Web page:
Historic wetland bursts with color and beauty

Wu Huixin
At this time of year, the undulating white reed flowers look like snowflakes shimmering in the wind at Xixi Wetland National Park.
Wu Huixin

At this time of the year, the undulating white reed flowers look like snowflakes shimmering in the wind at Xixi Wetland National Park. Sitting in a traditional Hangzhou-style gondola, people can hear only the sound of the oars paddling through the water. Now, visitors can enjoy this unique experience at Xixi park.

The 17th Snowy Reeds Festival is underway at the park and will last through January 3. It is considered a must-see attraction in Hangzhou.

Visitors are recommended to take a traditional boat at Zhoujia Village Dock to the Qiuxue Nunnery Dock through the wetland's rivers and streams.

Those who visit through this area can admire 24-hectare flowering reeds of three main species, namely, dilu (狄芦), luzhu (芦竹) and luwei (芦苇). On sunny days, their seed heads catch the golden color of the setting sun as they scatter in the breeze.

Throughout the dynasties, an endless stream of poets eulogized the beauty of the Xixi Wetland and penned an abundance of poems about the reeds.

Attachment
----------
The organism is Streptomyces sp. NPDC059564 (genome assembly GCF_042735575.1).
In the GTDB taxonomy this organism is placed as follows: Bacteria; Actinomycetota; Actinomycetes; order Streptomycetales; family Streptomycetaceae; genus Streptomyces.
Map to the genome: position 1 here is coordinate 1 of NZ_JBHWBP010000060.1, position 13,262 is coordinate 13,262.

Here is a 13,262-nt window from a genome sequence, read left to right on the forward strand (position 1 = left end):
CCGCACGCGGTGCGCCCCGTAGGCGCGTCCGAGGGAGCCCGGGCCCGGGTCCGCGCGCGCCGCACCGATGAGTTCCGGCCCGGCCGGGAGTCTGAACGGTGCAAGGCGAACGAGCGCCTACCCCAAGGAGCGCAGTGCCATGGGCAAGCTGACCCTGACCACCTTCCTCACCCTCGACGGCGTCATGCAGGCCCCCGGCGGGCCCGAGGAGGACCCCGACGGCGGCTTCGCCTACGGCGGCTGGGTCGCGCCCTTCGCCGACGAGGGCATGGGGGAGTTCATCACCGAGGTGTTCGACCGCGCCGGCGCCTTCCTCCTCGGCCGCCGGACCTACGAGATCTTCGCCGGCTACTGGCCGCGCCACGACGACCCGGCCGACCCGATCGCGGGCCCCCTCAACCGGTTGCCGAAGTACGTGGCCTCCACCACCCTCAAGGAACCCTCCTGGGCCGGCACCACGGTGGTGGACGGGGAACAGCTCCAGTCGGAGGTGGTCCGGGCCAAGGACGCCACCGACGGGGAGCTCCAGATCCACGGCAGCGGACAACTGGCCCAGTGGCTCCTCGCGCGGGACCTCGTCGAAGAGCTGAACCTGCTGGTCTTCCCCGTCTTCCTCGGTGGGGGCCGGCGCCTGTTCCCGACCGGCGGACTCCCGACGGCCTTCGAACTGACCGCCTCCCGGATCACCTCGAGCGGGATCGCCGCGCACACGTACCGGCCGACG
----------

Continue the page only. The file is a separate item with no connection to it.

During the Qing Dynasty (1644-1911), the Jiaoyuan Poets Society was established at today's Xixi Wetland and consisted of prominent women. It was one of the renowned female litterateur societies in China at that time. Though the original group no longer exists, its spirit is carried on by a group of modern female poets who lead the New Jiaoyuan Poets Society.

During the Republic of China (1912-1949), an ancestral hall was established at Xixi to commemorate authors with ties to Xixi, including noted Su Dongpo (1037-1101), Xin Qiji (1140-1207) and Li Qingzhao (1084-1155).

This year, the festival started with a ritual ceremony commemorating 1,044 writers that have been venerated in the ancestral hall for a century. Local primary students and modern poets from poetry organizations in Zhejiang Province attended the ceremony and shared their own verses.

Opposite the reed marshes, about 5,000 square meters of verbenas are blooming at Hongyuan Pavilion, a component of the park.

The pavilion is known for its kaleidoscope of colors. Maples, cornflowers, sunflowers and persimmon fruit paint the park a mix of yellow, orange, red and gold over the four seasons. The sight of the colorful leaves and flowers against a clear blue sky is one of the great charms of Hangzhou.

In addition to the attractive landscape, Hongyuan Pavilion also boasts a long history.

The Hong family has lived here since the Song Dynasty (960-1279) and flourished during the Ming Dynasty (1368-1644). Many court officials came from this prestigious family. Today, the pavilion still retains the family's ancestral halls.

Special Reports